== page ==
Rise in exports shrinks to 1.5pc for Guangdong

PUBLISHED : Tuesday, 15 September, 1998, 12:00am
UPDATED : Tuesday, 15 September, 1998, 12:00am
 

Guangdong exports, which account for more than 40 per cent of mainland trade, in August fell to their lowest monthly growth rate this year due to the financial crisis.


Exports for the month increased year on year by 1.5 per cent.


During the first eight months, the province's exports increased by 8.1 per cent, or slightly above one-half of the 15 per cent export growth targeted by provincial officials for this year.


Nationwide, exports in August dropped 2.9 per cent year on year to US$15.6 billion - the second drop in nearly two years - while imports fell 1.7 per cent to US$10.9 billion.


To boost exports, the Guangdong branch of the People's Bank of China (PBOC) has ordered provincial commercial banks to provide working capital loans to loss-making industrial and foreign-trade companies.


Loss-making firms manufacturing products enjoying overseas demand are eligible for lending to support production, sales and exports, the bank said.


The scheme comes as Guangdong's foreign trade from January through August amounted to $84.9 billion, representing growth of 6.1 per cent.


The PBOC measures are aimed at helping loss-making firms continue to manufacture and export in the present difficult environment, an official with the PBOC's currency management department in Guangdong said.


Both state-owned and private enterprises are eligible for lending under the scheme, the official said.


However, nine eligibility requirements are likely to limit the effectiveness of the measure.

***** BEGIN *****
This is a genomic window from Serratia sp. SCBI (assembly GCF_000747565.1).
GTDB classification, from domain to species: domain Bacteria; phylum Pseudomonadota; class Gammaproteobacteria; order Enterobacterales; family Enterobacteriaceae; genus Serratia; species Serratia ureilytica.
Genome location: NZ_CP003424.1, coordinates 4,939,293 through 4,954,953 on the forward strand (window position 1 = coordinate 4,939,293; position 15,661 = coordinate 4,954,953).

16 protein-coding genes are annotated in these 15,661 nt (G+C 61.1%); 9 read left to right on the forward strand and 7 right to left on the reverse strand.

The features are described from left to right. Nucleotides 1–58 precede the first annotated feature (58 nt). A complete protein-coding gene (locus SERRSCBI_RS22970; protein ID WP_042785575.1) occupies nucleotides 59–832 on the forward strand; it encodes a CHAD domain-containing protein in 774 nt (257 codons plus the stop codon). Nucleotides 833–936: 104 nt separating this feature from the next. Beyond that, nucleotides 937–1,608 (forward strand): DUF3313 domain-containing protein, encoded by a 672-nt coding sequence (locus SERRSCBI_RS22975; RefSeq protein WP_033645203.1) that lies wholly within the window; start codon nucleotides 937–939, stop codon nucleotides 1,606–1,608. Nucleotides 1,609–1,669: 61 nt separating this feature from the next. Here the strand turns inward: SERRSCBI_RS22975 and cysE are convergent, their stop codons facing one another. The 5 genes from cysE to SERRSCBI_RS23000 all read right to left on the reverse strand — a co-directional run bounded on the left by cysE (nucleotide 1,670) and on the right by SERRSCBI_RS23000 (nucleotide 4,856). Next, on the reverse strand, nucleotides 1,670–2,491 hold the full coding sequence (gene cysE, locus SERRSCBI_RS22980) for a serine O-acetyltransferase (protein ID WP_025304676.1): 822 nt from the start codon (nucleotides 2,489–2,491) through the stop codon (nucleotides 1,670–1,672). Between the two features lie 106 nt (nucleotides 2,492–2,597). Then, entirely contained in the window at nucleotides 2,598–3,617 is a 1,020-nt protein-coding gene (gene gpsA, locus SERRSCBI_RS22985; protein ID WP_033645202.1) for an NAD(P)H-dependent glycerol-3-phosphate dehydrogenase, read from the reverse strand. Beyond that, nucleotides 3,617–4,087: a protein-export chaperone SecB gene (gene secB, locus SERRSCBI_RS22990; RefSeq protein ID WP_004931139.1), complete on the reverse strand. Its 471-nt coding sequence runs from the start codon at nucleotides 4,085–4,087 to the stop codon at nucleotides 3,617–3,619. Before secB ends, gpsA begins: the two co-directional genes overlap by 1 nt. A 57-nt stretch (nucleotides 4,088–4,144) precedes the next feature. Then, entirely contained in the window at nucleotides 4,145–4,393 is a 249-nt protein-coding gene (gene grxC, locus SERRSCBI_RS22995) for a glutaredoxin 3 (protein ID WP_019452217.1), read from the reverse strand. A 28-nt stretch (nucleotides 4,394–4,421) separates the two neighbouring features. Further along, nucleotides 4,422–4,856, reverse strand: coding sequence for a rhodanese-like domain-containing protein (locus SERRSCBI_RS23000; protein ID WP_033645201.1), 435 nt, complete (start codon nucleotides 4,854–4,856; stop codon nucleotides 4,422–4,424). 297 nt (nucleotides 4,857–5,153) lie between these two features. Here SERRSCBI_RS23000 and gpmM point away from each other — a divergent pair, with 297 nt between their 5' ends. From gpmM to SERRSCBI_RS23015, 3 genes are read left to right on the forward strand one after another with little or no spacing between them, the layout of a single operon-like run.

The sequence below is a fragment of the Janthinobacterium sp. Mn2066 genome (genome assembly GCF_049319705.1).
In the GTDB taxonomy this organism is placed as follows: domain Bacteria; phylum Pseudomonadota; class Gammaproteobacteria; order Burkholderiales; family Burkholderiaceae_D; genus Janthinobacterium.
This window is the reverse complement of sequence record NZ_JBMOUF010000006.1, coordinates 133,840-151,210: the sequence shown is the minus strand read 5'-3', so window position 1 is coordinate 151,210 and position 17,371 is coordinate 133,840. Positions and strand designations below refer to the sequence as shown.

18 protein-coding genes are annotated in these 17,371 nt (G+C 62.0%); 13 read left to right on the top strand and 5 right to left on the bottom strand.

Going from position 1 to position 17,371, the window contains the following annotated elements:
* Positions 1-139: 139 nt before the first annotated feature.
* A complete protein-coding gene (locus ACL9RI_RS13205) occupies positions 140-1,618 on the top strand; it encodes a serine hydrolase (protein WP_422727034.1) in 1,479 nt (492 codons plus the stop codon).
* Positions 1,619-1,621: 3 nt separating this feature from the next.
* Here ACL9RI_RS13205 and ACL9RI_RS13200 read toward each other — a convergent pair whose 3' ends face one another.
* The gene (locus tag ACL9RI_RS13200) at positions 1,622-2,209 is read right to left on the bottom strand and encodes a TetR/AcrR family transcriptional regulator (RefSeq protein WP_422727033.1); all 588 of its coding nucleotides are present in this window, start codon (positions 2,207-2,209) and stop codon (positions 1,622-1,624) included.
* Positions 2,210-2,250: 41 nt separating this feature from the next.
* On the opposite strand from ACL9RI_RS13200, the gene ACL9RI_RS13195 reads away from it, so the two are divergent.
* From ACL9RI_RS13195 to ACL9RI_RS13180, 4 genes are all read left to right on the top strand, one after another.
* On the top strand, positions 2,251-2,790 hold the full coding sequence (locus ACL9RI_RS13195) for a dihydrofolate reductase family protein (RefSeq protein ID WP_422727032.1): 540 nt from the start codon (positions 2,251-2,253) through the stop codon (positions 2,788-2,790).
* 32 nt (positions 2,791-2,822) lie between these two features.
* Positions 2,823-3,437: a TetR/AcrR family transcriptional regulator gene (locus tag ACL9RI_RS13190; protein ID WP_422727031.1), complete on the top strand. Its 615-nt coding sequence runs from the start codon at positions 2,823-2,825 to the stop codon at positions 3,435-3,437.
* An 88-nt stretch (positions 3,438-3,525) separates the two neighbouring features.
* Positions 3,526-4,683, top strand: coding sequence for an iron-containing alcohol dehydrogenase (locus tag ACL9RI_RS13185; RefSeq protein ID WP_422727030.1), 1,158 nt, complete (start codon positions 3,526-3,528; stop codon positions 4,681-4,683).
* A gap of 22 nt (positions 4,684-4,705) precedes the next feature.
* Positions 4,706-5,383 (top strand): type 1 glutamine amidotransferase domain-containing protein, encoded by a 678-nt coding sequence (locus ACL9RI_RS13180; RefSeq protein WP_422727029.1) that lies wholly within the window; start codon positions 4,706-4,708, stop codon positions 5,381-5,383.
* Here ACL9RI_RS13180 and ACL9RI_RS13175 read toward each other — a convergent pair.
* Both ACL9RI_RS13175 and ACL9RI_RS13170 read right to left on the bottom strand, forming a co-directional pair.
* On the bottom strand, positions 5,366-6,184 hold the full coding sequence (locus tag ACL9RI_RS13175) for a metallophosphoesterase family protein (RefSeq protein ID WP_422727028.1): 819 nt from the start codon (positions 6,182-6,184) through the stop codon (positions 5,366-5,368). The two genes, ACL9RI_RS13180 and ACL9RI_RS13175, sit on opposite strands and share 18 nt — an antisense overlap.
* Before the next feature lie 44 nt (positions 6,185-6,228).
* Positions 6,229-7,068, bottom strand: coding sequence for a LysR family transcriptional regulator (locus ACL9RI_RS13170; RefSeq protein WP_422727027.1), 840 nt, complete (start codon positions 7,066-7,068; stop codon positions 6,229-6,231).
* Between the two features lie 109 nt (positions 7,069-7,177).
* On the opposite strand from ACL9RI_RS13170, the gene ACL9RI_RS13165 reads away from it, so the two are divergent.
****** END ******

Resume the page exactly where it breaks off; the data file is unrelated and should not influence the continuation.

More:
Only firms where more than 50 per cent of the entire manufacturing basket is comprised of profitable products - and where the production-to-sales ratio of those goods exceeds 95 per cent - are eligible.


Other stipulations include a 10 per cent after-tax profitability on sales of the goods.


Moreover, the PBOC requires all funds lent under the scheme to be handled in sealed accounts and with special accounting rules.


A similar scheme introduced in Shenzhen earlier this year was criticised, with many of the city's loss-making firms failing to meet the eligibility requirements. Shenzhen firms are ineligible under the plan.


Guangdong also announced it was budgeting an additional 23 billion yuan (about HK$21.4 billion) for fixed-asset investment to help ensure economic growth in the second half of the year.


The amount would raise to more than 250 billion yuan the province's spending on fixed assets this year. In the first eight months, Guangdong chalked up investment of 95.31 billion yuan in fixed assets - up 16.1 per cent on the same period last year.


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